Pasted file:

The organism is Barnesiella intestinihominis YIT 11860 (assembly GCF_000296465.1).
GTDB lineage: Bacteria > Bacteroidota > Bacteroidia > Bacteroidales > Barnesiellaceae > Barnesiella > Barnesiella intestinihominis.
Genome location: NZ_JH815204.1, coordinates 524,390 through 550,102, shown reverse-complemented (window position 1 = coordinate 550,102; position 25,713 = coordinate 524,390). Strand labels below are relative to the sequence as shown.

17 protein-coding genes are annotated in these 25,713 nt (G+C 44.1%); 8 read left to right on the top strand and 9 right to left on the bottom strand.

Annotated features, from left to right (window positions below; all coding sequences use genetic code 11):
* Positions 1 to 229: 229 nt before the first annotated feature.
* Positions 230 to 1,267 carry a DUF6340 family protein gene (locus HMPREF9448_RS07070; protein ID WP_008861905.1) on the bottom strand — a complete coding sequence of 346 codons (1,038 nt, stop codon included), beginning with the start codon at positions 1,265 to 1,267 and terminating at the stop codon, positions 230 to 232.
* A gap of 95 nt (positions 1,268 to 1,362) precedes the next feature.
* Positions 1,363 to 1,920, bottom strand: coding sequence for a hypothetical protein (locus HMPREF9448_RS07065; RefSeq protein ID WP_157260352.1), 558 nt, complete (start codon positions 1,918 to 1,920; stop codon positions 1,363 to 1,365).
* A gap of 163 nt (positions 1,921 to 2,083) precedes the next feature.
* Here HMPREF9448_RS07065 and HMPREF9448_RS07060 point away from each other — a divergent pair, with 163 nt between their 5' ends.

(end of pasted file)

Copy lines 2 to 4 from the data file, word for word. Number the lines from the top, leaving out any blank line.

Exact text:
GTDB lineage: Bacteria > Bacteroidota > Bacteroidia > Bacteroidales > Barnesiellaceae > Barnesiella > Barnesiella intestinihominis.
Genome location: NZ_JH815204.1, coordinates 524,390 through 550,102, shown reverse-complemented (window position 1 = coordinate 550,102; position 25,713 = coordinate 524,390). Strand labels below are relative to the sequence as shown.

17 protein-coding genes are annotated in these 25,713 nt (G+C 44.1%); 8 read left to right on the top strand and 9 right to left on the bottom strand.